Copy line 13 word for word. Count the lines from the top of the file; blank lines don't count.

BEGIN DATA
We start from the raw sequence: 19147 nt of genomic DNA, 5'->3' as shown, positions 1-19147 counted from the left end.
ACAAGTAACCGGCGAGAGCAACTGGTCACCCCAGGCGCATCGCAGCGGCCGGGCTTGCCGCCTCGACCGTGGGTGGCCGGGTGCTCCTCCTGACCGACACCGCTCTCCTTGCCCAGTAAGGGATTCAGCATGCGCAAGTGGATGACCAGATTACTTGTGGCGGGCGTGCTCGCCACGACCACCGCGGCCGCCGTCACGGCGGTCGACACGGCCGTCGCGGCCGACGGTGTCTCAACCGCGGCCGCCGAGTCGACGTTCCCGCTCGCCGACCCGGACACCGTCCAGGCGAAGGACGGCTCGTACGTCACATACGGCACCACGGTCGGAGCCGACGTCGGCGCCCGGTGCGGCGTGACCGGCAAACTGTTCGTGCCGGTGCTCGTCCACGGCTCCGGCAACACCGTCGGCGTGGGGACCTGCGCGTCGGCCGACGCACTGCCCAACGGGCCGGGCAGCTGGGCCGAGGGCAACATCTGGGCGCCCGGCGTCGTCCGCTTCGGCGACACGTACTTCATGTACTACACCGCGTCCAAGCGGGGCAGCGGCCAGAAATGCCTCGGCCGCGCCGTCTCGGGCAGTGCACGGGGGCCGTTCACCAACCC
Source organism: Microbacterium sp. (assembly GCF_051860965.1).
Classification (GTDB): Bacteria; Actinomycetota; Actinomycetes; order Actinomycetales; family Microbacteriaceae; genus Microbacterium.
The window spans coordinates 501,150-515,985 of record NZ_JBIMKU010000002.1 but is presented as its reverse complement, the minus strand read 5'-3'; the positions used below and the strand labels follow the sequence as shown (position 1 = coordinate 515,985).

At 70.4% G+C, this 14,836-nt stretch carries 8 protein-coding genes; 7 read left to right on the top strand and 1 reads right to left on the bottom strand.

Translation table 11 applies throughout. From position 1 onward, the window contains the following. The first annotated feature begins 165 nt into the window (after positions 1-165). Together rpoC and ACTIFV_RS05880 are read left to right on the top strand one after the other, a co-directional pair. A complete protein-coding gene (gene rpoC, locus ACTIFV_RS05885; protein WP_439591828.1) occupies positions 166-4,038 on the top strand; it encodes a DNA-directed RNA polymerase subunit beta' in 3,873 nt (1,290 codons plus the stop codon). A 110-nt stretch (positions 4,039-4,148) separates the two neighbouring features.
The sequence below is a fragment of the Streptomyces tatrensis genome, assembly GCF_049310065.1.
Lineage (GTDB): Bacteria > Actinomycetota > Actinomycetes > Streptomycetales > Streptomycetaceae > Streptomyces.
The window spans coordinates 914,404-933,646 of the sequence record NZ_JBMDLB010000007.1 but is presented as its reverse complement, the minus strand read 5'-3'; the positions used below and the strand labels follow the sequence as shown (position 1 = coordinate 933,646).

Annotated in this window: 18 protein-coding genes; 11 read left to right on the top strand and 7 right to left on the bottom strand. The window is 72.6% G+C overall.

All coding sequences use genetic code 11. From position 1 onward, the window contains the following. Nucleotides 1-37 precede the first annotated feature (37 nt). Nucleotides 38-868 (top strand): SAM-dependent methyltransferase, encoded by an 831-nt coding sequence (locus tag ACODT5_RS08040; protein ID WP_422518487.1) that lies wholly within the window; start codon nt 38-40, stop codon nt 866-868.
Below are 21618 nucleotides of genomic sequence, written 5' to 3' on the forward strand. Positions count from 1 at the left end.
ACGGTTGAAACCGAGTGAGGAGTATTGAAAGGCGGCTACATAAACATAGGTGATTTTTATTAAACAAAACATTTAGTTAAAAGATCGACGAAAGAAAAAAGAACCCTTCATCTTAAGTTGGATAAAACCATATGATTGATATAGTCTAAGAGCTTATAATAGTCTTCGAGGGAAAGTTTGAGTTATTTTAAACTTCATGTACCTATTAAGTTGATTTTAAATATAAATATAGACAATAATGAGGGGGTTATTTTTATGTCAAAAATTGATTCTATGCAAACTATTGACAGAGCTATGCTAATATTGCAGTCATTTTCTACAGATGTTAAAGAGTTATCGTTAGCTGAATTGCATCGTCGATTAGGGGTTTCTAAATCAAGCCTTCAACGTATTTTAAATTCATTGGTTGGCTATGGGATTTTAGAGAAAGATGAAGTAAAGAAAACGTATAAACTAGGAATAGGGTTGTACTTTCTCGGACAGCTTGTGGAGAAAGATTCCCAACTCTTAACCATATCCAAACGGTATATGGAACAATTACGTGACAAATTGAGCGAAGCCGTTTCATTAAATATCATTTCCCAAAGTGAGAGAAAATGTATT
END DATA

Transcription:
Below are 21618 nucleotides of genomic sequence, written 5' to 3' on the forward strand. Positions count from 1 at the left end.